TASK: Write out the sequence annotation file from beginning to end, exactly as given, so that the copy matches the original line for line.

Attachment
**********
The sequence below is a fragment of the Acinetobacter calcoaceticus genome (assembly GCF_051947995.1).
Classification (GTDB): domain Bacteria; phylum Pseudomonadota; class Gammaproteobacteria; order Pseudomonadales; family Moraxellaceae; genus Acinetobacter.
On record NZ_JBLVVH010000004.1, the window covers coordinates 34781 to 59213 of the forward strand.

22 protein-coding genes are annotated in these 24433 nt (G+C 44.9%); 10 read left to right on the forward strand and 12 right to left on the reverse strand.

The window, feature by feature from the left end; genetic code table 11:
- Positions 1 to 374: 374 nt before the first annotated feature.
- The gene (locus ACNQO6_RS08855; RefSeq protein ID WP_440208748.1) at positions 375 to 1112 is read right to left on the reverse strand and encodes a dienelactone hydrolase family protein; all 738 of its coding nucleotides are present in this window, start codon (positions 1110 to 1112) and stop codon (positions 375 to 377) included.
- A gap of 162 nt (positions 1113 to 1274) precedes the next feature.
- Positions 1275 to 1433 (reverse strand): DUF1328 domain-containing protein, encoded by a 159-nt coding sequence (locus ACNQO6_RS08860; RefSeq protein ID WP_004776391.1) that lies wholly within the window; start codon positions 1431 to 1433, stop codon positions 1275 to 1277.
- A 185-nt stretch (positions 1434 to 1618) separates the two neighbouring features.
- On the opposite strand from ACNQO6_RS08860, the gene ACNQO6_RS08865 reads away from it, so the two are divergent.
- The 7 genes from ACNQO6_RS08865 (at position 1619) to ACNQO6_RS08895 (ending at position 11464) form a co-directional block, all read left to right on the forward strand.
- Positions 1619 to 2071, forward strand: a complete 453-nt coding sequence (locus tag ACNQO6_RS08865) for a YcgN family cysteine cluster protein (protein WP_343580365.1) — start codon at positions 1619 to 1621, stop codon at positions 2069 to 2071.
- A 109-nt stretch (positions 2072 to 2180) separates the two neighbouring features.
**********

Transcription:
The sequence below is a fragment of the Acinetobacter calcoaceticus genome (assembly GCF_051947995.1).
Classification (GTDB): domain Bacteria; phylum Pseudomonadota; class Gammaproteobacteria; order Pseudomonadales; family Moraxellaceae; genus Acinetobacter.
On record NZ_JBLVVH010000004.1, the window covers coordinates 34781 to 59213 of the forward strand.

22 protein-coding genes are annotated in these 24433 nt (G+C 44.9%); 10 read left to right on the forward strand and 12 right to left on the reverse strand.

The window, feature by feature from the left end; genetic code table 11:
- Positions 1 to 374: 374 nt before the first annotated feature.
- The gene (locus ACNQO6_RS08855; RefSeq protein ID WP_440208748.1) at positions 375 to 1112 is read right to left on the reverse strand and encodes a dienelactone hydrolase family protein; all 738 of its coding nucleotides are present in this window, start codon (positions 1110 to 1112) and stop codon (positions 375 to 377) included.
- A gap of 162 nt (positions 1113 to 1274) precedes the next feature.
- Positions 1275 to 1433 (reverse strand): DUF1328 domain-containing protein, encoded by a 159-nt coding sequence (locus ACNQO6_RS08860; RefSeq protein ID WP_004776391.1) that lies wholly within the window; start codon positions 1431 to 1433, stop codon positions 1275 to 1277.
- A 185-nt stretch (positions 1434 to 1618) separates the two neighbouring features.
- On the opposite strand from ACNQO6_RS08860, the gene ACNQO6_RS08865 reads away from it, so the two are divergent.
- The 7 genes from ACNQO6_RS08865 (at position 1619) to ACNQO6_RS08895 (ending at position 11464) form a co-directional block, all read left to right on the forward strand.
- Positions 1619 to 2071, forward strand: a complete 453-nt coding sequence (locus tag ACNQO6_RS08865) for a YcgN family cysteine cluster protein (protein WP_343580365.1) — start codon at positions 1619 to 1621, stop codon at positions 2069 to 2071.
- A 109-nt stretch (positions 2072 to 2180) separates the two neighbouring features.